Question 2: I owned a lot of hawk related books as a kid, but I have more memories of flipping through 'A Photographic Guide to North American Raptors' by Brian K. Wheeler and William S. Clark than others. I would suggest this or Wheeler's 'Raptors of Eastern North America' to any novice because its not only very picture-heavy but it has pictures of both perched and flying birds. Many novices obviously want to equate themselves with the perched birds first, so jumping straight to the strictly flight ID Liguori guides might be a bit overwhelming for people just getting into the game. Having page after page of pictures of perched birds right next to flying birds though is a great stepping stone to focusing only on the birds in flight. Once people start to equate the shape of a bird in flight with the image they see of a perched bird, then they are ready to move on to the texts that make up Hawk Watching's higher education.

Genevieve Rozhon -watching out west
Genevieve Rozhon - Graduate student studying Rough-legged Hawks at Humboldt and previous counter and trapper at sites across the US (website here).
Question 1: I think every hawkwatcher should own Hawks from Every Angle and Hawks in Flight at a minimum. Between the thorough descriptions of raptor shapes and the highly accurate black and white drawings, Hawks in Flight, in my opinion, has the most utility as a hawkwatching guide. That being said, Ligouri's Hawks from Every Angle really captures what hawks look like from a hawkwatch site (birds migrating past you from every possible direction). I particularly appreciate the photos comparing species that can look similar in tricky lighting. I like to re-read both these books once a year before every hawkwatching season as a refresher and I always take Hawks from Every Angle up to the hawkwatch. Wheeler's Raptors of Western North America can also be nice to have around as a plumage reference.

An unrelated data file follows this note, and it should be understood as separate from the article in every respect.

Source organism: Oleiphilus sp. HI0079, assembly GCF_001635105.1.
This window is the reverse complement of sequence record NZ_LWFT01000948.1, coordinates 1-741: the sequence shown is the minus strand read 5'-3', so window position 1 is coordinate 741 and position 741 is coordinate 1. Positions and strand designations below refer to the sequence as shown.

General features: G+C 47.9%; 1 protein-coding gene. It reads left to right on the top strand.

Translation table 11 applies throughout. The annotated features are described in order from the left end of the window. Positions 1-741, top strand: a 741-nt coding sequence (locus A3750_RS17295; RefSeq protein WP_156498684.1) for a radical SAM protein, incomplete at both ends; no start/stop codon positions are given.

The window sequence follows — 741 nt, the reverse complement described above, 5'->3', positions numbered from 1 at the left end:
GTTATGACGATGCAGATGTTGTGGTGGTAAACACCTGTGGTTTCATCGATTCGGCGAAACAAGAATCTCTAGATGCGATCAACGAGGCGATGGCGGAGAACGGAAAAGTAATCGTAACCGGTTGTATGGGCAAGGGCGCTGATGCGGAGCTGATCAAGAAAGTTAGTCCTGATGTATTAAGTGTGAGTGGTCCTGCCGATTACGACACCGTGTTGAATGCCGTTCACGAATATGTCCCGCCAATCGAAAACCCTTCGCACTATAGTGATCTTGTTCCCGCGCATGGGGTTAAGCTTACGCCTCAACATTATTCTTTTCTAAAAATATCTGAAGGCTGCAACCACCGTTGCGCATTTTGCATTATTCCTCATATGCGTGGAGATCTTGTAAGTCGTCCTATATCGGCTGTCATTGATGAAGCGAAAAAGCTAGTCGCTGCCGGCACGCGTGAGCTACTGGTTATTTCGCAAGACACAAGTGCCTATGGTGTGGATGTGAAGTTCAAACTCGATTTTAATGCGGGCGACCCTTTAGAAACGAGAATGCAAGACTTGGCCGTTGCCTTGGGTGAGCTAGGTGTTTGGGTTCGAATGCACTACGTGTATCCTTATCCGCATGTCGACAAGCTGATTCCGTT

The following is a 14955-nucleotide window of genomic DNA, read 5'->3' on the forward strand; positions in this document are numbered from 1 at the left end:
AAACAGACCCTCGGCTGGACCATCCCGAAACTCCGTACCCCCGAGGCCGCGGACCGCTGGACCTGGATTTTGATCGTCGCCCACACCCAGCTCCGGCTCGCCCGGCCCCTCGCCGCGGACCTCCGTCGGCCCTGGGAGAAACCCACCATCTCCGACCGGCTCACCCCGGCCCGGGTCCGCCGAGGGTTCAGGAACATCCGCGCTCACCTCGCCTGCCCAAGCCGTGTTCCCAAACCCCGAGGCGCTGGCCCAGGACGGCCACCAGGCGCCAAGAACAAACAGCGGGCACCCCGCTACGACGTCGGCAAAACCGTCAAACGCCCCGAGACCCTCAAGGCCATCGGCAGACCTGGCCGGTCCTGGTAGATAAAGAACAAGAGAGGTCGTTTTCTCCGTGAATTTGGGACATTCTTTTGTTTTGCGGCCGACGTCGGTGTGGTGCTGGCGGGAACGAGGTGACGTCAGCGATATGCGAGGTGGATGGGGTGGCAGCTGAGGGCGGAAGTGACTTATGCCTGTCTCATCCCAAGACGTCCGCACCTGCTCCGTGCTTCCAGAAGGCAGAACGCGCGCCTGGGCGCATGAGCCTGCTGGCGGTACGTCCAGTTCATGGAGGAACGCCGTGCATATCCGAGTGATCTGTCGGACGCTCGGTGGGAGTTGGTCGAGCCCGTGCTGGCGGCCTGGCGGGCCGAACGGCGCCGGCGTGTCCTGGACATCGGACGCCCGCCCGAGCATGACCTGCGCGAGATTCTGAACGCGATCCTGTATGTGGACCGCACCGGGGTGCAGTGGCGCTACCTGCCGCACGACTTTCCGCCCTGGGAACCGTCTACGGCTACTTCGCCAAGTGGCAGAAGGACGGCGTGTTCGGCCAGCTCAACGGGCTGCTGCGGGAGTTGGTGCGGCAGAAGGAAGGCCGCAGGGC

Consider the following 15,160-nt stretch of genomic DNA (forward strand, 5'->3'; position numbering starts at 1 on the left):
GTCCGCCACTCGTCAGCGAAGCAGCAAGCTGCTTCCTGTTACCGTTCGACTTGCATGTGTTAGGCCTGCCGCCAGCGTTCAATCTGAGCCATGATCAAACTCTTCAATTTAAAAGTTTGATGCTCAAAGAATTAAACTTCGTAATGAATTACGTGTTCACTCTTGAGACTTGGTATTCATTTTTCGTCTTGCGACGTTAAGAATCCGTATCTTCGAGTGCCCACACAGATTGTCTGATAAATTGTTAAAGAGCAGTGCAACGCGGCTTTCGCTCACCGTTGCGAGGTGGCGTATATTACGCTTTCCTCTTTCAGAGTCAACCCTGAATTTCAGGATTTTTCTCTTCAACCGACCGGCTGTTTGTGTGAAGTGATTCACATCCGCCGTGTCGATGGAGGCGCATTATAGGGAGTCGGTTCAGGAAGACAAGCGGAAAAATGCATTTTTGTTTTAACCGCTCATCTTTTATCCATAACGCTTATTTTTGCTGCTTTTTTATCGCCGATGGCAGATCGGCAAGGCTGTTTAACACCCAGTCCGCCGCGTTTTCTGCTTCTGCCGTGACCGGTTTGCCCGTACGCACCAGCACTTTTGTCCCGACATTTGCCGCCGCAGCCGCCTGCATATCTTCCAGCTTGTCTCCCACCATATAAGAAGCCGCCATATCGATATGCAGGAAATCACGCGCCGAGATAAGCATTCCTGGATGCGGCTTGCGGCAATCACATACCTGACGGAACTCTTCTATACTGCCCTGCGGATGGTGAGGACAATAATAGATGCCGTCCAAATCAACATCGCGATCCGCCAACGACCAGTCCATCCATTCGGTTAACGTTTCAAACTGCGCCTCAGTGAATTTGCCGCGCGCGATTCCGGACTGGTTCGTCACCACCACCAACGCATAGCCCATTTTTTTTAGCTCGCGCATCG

Question 2: I've now given Hawks in Flight to several aspiring hawkwatchers in the past and now, at least one of them, has gone on to run several hawkwatches herself.

Rick Bacher and lunch
Rick Bacher - Hawkwatcher and bander from Western NY to Cape May. (Read his blog here).
Question 1: I am a bit of a field guide nerd, and happen to have an extensive collection myself. I'll narrow it down to three selections based on leaning style. I'll start with Jerry Liguori's "Hawks at a Distance" book. This is a great visual reference, and Mr. Liguori is one of North America's most trusted raptor experts. I want to mention that he is always beyond helpful to anyone that contacts him. The book focuses on what the title says, and it does it a great job of it, while providing ample photographs of hawks just like you might see them at a Hawkwatch. I refer to this book constantly when looking at pictures of high up hawks that people post online or send to me. The next book I like is "Hawks in Flight" by Pete Dunne, David Sibley, and Clay Sutton. This book has fantastically written literature on each raptor, and serves well for those that retain information best by reading. I should't have to mention that the illustrations and photographs in this book are top-notch as well. The last book is a bit of an outlaw in some circles, and seems to raise eyebrows whenever it is mentioned. "The Crossley ID Guide: Raptors" is last, but certainly not least on my list. This guide broke all the rules by superimposing multiple photographs of raptors over the landscapes you might see them in, and doesn't follow any sort of traditional field guide rules as far as that goes. The book is a visual masterpiece, and perfect for the hands-on learners among us.